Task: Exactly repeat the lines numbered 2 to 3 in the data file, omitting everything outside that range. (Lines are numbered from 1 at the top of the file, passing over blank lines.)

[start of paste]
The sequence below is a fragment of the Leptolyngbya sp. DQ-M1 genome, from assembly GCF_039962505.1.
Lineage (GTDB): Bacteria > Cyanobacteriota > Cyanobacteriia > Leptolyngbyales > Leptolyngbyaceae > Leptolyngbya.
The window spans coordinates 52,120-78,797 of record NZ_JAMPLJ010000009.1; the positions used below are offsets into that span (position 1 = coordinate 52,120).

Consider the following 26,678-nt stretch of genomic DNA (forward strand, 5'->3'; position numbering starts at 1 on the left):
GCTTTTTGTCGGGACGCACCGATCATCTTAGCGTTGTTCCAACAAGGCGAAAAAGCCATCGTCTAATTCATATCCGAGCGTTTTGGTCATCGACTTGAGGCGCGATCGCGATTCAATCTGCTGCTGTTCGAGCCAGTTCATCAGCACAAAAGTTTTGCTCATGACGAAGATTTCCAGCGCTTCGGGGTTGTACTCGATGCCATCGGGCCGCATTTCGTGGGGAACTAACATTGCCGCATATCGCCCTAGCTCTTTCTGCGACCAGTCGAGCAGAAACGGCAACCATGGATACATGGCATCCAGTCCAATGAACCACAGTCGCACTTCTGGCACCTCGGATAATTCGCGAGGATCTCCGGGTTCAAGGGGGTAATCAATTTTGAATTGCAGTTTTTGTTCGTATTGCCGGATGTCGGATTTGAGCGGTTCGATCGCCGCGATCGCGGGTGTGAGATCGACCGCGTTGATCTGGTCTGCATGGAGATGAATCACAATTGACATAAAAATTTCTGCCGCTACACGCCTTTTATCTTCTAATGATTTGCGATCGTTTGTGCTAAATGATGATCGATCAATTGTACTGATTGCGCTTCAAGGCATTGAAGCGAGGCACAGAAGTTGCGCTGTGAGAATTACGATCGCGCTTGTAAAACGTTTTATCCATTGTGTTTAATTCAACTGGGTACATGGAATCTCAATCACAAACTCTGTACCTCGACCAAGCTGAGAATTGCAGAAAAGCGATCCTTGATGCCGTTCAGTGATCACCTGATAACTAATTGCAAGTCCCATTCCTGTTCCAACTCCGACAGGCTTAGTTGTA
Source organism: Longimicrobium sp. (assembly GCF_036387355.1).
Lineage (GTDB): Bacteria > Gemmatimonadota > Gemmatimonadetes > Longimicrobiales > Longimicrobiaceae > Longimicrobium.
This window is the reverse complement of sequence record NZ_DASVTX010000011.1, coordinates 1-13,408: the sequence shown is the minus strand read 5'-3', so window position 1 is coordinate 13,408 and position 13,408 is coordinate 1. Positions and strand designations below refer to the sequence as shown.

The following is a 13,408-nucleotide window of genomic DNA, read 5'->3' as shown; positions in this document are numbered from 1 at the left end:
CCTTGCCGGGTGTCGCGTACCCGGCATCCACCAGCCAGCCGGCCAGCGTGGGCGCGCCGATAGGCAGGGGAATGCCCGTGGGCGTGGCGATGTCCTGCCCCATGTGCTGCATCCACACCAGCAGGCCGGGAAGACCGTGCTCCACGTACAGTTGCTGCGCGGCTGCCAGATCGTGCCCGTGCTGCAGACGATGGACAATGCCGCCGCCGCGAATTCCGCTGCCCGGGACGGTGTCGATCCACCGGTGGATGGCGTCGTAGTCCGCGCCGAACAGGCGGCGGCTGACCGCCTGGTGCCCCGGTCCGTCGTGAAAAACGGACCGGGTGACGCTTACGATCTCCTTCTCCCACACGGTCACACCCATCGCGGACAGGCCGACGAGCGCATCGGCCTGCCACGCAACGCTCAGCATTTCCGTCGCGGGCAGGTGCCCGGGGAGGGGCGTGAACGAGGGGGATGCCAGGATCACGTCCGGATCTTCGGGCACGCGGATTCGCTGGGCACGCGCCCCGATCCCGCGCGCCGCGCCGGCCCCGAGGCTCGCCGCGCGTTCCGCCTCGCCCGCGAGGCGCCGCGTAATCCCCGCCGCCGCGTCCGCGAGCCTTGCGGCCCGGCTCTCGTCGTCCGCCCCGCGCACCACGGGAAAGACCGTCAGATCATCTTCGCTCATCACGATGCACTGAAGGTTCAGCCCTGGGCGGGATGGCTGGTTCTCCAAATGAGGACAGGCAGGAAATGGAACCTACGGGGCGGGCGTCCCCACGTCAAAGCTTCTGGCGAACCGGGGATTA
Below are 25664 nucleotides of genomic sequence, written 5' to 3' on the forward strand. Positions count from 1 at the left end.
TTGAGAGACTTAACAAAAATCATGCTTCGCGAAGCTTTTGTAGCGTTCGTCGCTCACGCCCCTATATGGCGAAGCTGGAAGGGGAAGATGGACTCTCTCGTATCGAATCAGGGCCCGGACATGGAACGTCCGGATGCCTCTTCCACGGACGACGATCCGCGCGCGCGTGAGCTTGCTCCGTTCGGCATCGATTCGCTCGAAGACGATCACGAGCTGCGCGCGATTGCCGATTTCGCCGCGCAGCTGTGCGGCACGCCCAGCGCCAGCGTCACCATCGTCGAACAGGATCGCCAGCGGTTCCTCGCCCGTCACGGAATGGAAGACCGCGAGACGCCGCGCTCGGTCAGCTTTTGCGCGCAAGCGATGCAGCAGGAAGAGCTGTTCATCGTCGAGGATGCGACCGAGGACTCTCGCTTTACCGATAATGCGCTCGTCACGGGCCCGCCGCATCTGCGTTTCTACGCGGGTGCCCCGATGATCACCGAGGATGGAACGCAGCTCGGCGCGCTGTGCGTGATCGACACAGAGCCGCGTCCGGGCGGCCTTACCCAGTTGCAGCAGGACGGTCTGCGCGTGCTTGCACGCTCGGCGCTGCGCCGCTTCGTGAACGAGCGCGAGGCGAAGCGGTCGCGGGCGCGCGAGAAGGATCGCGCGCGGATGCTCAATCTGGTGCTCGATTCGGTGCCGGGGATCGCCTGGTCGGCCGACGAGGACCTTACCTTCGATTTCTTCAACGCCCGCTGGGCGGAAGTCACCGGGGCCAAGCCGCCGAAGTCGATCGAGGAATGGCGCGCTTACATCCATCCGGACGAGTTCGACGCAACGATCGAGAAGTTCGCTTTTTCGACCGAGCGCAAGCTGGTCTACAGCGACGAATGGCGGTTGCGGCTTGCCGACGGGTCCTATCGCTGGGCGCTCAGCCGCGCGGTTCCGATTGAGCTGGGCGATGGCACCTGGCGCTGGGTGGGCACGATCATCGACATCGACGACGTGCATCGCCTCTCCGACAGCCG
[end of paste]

Lineage (GTDB): Bacteria > Cyanobacteriota > Cyanobacteriia > Leptolyngbyales > Leptolyngbyaceae > Leptolyngbya.
The window spans coordinates 52,120-78,797 of record NZ_JAMPLJ010000009.1; the positions used below are offsets into that span (position 1 = coordinate 52,120).